VICENZA, Italy -- A new era in United States Army Garrison Italy began here when Col. Steve Marks passed the role of garrison commander to Col. Erik M. Berdy in a change of command ceremony July 21 at Hoekstra Field.

Berdy, a 1994 U.S. Military Academy graduate, brings a wealth of knowledge and experience to the command, and the goal of "flat transparency" in the way the organization will operate.

"We need to be open and clear across the entire command so that the lines of effort are clearly understood," said Berdy. "Coordinating and synchronizing is kind of my mantra, as I come from a planning background."

A self-proclaimed "systems-oriented guy," the new commander said he plans to take time to observe how USAG Italy operates and see what he can bring to the table.

"(A leader) has to give himself time to genuinely assess a situation. You owe it to the organization and to yourself to take that look over a period of time, and to get unfettered feedback from those elements that support the mission," Berdy said. "With that information, you can then really identify the best path."

That process, coupled with determining command objectives and clearly identifying the lines of effort to pursue, will enable the leader to create an environment that will sustain the community. It's important, he said, to ensure the garrison continues to provide resiliency, readiness and services needed to service members, their families and others in the community because this is the way to support national security requirements.

The new commander said key leader engagement will also be an essential component of his leadership.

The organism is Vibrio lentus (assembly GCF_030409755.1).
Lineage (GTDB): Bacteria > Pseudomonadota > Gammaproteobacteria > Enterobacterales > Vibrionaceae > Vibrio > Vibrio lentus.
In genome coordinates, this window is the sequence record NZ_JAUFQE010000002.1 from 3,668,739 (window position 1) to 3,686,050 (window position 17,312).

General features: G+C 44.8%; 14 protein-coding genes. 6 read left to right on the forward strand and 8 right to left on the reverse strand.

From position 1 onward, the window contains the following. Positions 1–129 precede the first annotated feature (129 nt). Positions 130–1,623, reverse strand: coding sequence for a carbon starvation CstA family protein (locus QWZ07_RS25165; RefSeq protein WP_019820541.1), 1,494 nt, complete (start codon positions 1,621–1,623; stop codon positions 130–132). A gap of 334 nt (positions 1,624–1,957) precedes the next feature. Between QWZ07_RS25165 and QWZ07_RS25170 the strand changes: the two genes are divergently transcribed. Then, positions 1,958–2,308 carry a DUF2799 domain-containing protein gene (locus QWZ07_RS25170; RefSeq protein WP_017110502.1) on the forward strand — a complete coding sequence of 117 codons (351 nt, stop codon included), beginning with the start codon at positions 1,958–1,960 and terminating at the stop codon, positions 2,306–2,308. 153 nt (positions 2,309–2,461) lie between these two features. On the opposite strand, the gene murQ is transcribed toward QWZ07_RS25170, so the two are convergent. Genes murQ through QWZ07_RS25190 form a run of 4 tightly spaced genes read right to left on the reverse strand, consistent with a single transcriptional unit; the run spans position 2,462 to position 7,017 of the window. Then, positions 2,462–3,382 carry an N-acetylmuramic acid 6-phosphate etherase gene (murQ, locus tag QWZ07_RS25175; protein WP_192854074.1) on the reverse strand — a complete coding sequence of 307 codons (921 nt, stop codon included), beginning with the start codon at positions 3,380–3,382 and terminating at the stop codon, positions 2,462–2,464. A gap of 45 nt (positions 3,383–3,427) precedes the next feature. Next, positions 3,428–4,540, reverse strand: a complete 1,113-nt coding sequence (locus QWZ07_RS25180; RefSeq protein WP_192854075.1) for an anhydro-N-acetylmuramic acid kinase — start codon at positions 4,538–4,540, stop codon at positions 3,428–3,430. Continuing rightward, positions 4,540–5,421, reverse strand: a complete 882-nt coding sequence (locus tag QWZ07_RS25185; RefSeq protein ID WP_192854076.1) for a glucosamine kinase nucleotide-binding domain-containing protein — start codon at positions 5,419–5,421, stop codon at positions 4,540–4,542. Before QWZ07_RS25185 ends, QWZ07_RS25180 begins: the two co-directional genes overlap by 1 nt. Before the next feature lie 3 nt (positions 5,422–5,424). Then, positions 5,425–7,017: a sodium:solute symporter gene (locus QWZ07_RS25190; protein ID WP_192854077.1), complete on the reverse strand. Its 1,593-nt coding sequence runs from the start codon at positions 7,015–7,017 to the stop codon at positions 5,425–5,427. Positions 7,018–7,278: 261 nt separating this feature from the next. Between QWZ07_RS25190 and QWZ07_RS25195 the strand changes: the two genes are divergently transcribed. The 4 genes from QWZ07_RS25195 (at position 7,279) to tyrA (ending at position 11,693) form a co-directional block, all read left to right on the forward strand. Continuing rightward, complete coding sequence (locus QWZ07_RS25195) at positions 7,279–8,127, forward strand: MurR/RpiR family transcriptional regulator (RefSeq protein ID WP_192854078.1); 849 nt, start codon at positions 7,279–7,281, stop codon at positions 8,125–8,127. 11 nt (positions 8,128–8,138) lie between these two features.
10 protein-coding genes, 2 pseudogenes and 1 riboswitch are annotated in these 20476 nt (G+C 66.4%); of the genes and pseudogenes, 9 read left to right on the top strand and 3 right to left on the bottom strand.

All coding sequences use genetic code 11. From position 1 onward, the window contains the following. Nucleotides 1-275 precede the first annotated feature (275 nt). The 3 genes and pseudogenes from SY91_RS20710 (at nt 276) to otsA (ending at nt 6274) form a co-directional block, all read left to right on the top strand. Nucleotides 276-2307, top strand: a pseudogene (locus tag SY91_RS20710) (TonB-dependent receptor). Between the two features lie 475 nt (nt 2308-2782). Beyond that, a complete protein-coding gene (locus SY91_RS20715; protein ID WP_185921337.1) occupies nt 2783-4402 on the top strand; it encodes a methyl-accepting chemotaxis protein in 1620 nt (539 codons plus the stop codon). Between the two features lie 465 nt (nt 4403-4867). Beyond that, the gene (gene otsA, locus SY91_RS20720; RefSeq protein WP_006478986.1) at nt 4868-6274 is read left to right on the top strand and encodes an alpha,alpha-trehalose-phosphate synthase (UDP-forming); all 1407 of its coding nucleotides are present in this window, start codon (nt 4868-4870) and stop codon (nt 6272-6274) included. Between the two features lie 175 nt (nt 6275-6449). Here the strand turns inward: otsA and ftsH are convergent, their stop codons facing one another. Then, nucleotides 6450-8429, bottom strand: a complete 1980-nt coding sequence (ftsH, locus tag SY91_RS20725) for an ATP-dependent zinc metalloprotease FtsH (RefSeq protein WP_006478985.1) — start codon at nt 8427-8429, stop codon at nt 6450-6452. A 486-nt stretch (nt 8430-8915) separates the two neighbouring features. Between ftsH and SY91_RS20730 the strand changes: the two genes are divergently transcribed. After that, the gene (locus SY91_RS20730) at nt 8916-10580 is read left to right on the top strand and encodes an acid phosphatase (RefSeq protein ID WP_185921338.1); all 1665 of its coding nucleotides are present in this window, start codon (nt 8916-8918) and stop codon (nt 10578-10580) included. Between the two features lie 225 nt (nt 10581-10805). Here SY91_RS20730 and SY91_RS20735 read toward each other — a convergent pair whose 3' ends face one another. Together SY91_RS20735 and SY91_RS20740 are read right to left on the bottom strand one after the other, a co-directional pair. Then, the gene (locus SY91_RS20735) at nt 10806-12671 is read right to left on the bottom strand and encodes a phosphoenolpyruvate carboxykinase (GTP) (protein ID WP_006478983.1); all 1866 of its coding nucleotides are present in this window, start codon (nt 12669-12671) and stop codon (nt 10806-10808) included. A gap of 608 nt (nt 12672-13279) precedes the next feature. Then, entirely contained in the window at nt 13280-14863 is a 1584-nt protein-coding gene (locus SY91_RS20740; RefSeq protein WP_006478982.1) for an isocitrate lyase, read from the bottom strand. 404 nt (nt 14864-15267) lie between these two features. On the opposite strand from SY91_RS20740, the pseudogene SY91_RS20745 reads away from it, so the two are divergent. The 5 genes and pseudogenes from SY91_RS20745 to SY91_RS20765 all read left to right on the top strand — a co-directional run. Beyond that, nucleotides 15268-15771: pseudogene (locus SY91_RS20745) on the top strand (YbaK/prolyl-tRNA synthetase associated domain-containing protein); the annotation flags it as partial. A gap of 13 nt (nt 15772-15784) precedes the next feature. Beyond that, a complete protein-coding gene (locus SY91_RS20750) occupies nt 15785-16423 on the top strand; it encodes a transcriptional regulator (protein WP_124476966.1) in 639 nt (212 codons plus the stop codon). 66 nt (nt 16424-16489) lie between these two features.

"Key leader engagement, in my mind, is of supreme importance in this type of environment," he said. "We, at the appropriate level, must engage with our Italian hosts in a manner that is productive for both. There are steady, state-level engagements that units (participate in) as mission dictates, but there are also engagements that should occur to support activities that we are attempting to pursue in terms of U.S. national foreign policy in Italy, and Europe at large."

Whether it is Berdy himself, the commanding general or other senior leaders, the garrison commander said key leader engagement is going to be deliberate, calculated, and designed to support long-term goals. It will not be "the scatter shots" many people are susceptible to, he said.
"It has to be networked and connected to optimize the effect," he added.

Although he has been serving in the Army for more than 20 years, leading a garrison is a new experience for Berdy, just as it was for Marks when he assumed command in 2015. As an infantry officer, Berdy's experience thus far has been in combat arms, but he said he is ready for the challenge of his new command -- even though it came as a bit of a surprise.

"Speaking matter of factly, it was a bit of a challenge to realize that I was not going to command a tactical formation, but that I was (going to) command a garrison," explained Berdy. "Then I looked at my peer group and saw a good number of people who were a lot better than I was, or will ever be, not get a command at all. I was grateful and thankful.